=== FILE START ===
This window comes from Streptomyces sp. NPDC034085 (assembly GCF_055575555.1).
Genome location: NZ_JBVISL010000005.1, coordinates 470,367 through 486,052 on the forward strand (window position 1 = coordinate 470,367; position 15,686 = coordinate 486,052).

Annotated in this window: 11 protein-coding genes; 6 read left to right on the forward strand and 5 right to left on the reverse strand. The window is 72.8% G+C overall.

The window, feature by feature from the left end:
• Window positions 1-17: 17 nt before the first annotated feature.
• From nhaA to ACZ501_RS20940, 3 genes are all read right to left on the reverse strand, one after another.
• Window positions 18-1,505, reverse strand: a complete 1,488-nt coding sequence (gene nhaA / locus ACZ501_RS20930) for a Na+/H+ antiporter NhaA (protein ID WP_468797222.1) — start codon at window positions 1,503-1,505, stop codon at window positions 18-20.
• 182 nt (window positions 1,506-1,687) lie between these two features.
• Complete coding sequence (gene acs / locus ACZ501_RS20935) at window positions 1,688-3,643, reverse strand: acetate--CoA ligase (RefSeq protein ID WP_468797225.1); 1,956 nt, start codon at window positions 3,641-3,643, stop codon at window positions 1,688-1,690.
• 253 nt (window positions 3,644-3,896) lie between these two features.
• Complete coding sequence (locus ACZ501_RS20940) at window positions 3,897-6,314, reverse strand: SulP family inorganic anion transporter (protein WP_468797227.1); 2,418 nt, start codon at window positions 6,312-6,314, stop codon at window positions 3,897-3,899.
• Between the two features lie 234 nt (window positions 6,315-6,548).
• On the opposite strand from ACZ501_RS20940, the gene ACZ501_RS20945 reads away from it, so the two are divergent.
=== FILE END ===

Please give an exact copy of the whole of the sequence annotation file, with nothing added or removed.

This window comes from Streptomyces sp. NPDC034085 (assembly GCF_055575555.1).
Genome location: NZ_JBVISL010000005.1, coordinates 470,367 through 486,052 on the forward strand (window position 1 = coordinate 470,367; position 15,686 = coordinate 486,052).

Annotated in this window: 11 protein-coding genes; 6 read left to right on the forward strand and 5 right to left on the reverse strand. The window is 72.8% G+C overall.

The window, feature by feature from the left end:
• Window positions 1-17: 17 nt before the first annotated feature.
• From nhaA to ACZ501_RS20940, 3 genes are all read right to left on the reverse strand, one after another.
• Window positions 18-1,505, reverse strand: a complete 1,488-nt coding sequence (gene nhaA / locus ACZ501_RS20930) for a Na+/H+ antiporter NhaA (protein ID WP_468797222.1) — start codon at window positions 1,503-1,505, stop codon at window positions 18-20.
• 182 nt (window positions 1,506-1,687) lie between these two features.
• Complete coding sequence (gene acs / locus ACZ501_RS20935) at window positions 1,688-3,643, reverse strand: acetate--CoA ligase (RefSeq protein ID WP_468797225.1); 1,956 nt, start codon at window positions 3,641-3,643, stop codon at window positions 1,688-1,690.
• 253 nt (window positions 3,644-3,896) lie between these two features.
• Complete coding sequence (locus ACZ501_RS20940) at window positions 3,897-6,314, reverse strand: SulP family inorganic anion transporter (protein WP_468797227.1); 2,418 nt, start codon at window positions 6,312-6,314, stop codon at window positions 3,897-3,899.
• Between the two features lie 234 nt (window positions 6,315-6,548).
• On the opposite strand from ACZ501_RS20940, the gene ACZ501_RS20945 reads away from it, so the two are divergent.